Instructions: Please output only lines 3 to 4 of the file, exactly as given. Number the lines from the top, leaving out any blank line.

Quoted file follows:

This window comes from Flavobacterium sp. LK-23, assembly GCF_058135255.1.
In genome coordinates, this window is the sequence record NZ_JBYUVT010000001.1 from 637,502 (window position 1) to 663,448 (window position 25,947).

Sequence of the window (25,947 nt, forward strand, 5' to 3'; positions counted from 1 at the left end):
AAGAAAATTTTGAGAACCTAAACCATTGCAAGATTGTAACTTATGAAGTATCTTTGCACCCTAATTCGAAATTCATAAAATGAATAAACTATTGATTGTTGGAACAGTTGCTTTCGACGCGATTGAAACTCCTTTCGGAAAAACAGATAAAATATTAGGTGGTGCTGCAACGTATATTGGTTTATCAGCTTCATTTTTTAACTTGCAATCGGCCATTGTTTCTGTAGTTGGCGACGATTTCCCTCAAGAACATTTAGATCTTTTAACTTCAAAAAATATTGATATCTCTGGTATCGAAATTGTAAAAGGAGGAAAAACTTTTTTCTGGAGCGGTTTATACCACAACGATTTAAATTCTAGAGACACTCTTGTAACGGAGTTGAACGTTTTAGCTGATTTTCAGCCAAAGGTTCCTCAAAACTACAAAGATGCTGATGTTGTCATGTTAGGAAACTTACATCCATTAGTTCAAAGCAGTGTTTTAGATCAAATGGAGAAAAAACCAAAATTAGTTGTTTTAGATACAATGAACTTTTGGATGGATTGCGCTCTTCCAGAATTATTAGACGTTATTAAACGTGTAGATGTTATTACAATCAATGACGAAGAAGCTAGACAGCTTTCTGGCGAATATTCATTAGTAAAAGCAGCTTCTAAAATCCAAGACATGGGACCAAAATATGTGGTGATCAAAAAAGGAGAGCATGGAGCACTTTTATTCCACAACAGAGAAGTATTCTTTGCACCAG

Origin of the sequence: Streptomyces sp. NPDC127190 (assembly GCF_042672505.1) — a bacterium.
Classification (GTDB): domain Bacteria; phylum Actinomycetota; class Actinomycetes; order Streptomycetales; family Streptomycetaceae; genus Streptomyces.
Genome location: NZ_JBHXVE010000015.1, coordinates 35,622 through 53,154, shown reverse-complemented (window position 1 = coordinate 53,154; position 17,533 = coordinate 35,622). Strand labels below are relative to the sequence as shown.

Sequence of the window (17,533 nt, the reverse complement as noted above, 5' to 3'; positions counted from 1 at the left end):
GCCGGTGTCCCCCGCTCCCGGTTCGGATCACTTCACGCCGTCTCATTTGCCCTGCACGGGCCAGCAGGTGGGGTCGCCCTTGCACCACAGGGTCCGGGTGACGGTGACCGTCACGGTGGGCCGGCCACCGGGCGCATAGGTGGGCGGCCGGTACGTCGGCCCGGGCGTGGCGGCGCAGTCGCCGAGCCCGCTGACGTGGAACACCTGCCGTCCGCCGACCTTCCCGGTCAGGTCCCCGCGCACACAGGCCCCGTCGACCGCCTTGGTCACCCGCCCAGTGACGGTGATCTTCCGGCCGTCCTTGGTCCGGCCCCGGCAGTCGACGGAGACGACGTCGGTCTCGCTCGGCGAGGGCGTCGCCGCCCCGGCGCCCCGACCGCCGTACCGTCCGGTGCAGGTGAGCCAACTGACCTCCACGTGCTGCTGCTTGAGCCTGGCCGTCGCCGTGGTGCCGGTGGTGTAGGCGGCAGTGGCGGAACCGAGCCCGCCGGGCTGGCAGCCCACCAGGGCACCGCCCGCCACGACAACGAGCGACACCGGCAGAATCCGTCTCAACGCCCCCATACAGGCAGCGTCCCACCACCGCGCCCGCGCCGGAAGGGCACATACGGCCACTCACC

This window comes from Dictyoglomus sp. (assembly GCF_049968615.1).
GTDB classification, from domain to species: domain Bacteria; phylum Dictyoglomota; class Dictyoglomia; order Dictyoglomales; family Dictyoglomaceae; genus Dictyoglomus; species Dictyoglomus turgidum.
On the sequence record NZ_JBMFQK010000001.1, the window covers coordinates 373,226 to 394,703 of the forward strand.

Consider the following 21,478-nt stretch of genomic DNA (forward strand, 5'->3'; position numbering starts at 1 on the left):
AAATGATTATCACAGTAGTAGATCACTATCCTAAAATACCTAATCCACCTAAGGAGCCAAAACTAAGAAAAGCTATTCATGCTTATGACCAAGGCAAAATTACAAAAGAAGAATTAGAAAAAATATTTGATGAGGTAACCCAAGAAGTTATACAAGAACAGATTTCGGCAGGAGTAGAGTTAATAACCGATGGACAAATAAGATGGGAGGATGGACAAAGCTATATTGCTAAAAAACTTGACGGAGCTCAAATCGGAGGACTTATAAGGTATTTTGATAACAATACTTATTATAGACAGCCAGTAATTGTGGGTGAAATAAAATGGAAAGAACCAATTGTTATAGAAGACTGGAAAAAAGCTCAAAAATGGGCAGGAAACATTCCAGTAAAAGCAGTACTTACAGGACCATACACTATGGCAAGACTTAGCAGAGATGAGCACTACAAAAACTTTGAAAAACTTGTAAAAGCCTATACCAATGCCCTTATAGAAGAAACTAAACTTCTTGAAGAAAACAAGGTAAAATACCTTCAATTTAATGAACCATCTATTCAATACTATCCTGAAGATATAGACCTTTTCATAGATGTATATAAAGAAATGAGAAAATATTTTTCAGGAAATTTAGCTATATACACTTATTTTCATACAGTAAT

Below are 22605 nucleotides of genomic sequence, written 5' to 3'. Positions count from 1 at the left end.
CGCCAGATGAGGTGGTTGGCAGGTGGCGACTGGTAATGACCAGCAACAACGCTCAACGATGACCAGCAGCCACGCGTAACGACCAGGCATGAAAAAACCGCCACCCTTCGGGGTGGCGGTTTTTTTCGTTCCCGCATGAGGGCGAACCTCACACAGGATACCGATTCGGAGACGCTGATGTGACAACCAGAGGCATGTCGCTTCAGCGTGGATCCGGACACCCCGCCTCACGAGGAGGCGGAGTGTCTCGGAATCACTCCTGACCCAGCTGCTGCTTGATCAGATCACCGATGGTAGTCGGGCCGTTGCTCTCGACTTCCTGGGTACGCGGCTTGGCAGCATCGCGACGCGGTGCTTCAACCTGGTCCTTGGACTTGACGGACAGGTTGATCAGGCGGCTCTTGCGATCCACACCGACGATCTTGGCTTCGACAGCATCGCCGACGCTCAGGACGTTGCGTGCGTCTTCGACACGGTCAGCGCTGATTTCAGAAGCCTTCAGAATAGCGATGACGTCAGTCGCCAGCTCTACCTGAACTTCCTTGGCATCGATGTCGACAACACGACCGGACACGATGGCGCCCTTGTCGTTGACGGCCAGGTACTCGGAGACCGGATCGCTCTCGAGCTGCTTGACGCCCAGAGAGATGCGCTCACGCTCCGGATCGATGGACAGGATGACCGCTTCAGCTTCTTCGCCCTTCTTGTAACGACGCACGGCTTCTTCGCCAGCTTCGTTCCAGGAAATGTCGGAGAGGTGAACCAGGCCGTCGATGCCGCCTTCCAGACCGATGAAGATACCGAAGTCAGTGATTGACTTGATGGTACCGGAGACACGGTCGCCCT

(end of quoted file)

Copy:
Sequence of the window (25,947 nt, forward strand, 5' to 3'; positions counted from 1 at the left end):
AAGAAAATTTTGAGAACCTAAACCATTGCAAGATTGTAACTTATGAAGTATCTTTGCACCCTAATTCGAAATTCATAAAATGAATAAACTATTGATTGTTGGAACAGTTGCTTTCGACGCGATTGAAACTCCTTTCGGAAAAACAGATAAAATATTAGGTGGTGCTGCAACGTATATTGGTTTATCAGCTTCATTTTTTAACTTGCAATCGGCCATTGTTTCTGTAGTTGGCGACGATTTCCCTCAAGAACATTTAGATCTTTTAACTTCAAAAAATATTGATATCTCTGGTATCGAAATTGTAAAAGGAGGAAAAACTTTTTTCTGGAGCGGTTTATACCACAACGATTTAAATTCTAGAGACACTCTTGTAACGGAGTTGAACGTTTTAGCTGATTTTCAGCCAAAGGTTCCTCAAAACTACAAAGATGCTGATGTTGTCATGTTAGGAAACTTACATCCATTAGTTCAAAGCAGTGTTTTAGATCAAATGGAGAAAAAACCAAAATTAGTTGTTTTAGATACAATGAACTTTTGGATGGATTGCGCTCTTCCAGAATTATTAGACGTTATTAAACGTGTAGATGTTATTACAATCAATGACGAAGAAGCTAGACAGCTTTCTGGCGAATATTCATTAGTAAAAGCAGCTTCTAAAATCCAAGACATGGGACCAAAATATGTGGTGATCAAAAAAGGAGAGCATGGAGCACTTTTATTCCACAACAGAGAAGTATTCTTTGCACCAG